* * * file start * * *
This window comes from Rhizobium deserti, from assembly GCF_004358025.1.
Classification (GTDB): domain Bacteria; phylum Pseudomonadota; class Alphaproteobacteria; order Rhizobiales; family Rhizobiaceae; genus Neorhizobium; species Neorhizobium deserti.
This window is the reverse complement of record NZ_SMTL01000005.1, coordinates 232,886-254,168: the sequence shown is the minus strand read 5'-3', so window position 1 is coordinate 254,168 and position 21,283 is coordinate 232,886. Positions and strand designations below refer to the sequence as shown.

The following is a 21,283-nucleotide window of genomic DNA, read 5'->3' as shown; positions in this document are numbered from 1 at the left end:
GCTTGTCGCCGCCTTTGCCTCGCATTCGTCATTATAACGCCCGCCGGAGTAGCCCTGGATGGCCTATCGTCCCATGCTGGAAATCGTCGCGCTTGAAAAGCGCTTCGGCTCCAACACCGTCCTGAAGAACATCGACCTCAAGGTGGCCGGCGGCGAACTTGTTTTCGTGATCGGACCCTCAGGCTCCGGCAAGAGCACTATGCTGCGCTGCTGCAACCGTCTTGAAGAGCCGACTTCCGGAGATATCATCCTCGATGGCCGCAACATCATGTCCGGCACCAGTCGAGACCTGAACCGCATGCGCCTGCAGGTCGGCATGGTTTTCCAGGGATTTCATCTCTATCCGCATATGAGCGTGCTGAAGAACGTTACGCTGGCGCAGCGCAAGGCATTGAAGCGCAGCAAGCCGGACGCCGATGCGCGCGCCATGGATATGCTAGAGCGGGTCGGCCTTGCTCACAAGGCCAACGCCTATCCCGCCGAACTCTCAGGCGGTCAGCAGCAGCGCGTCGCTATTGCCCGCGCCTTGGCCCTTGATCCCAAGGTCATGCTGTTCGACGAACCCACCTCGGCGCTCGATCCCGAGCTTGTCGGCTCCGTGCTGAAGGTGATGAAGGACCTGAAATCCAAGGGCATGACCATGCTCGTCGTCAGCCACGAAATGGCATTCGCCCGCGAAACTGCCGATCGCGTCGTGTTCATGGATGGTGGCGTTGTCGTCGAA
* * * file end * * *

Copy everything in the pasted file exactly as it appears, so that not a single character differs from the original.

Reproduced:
This window comes from Rhizobium deserti, from assembly GCF_004358025.1.
Classification (GTDB): domain Bacteria; phylum Pseudomonadota; class Alphaproteobacteria; order Rhizobiales; family Rhizobiaceae; genus Neorhizobium; species Neorhizobium deserti.
This window is the reverse complement of record NZ_SMTL01000005.1, coordinates 232,886-254,168: the sequence shown is the minus strand read 5'-3', so window position 1 is coordinate 254,168 and position 21,283 is coordinate 232,886. Positions and strand designations below refer to the sequence as shown.

The following is a 21,283-nucleotide window of genomic DNA, read 5'->3' as shown; positions in this document are numbered from 1 at the left end:
GCTTGTCGCCGCCTTTGCCTCGCATTCGTCATTATAACGCCCGCCGGAGTAGCCCTGGATGGCCTATCGTCCCATGCTGGAAATCGTCGCGCTTGAAAAGCGCTTCGGCTCCAACACCGTCCTGAAGAACATCGACCTCAAGGTGGCCGGCGGCGAACTTGTTTTCGTGATCGGACCCTCAGGCTCCGGCAAGAGCACTATGCTGCGCTGCTGCAACCGTCTTGAAGAGCCGACTTCCGGAGATATCATCCTCGATGGCCGCAACATCATGTCCGGCACCAGTCGAGACCTGAACCGCATGCGCCTGCAGGTCGGCATGGTTTTCCAGGGATTTCATCTCTATCCGCATATGAGCGTGCTGAAGAACGTTACGCTGGCGCAGCGCAAGGCATTGAAGCGCAGCAAGCCGGACGCCGATGCGCGCGCCATGGATATGCTAGAGCGGGTCGGCCTTGCTCACAAGGCCAACGCCTATCCCGCCGAACTCTCAGGCGGTCAGCAGCAGCGCGTCGCTATTGCCCGCGCCTTGGCCCTTGATCCCAAGGTCATGCTGTTCGACGAACCCACCTCGGCGCTCGATCCCGAGCTTGTCGGCTCCGTGCTGAAGGTGATGAAGGACCTGAAATCCAAGGGCATGACCATGCTCGTCGTCAGCCACGAAATGGCATTCGCCCGCGAAACTGCCGATCGCGTCGTGTTCATGGATGGTGGCGTTGTCGTCGAA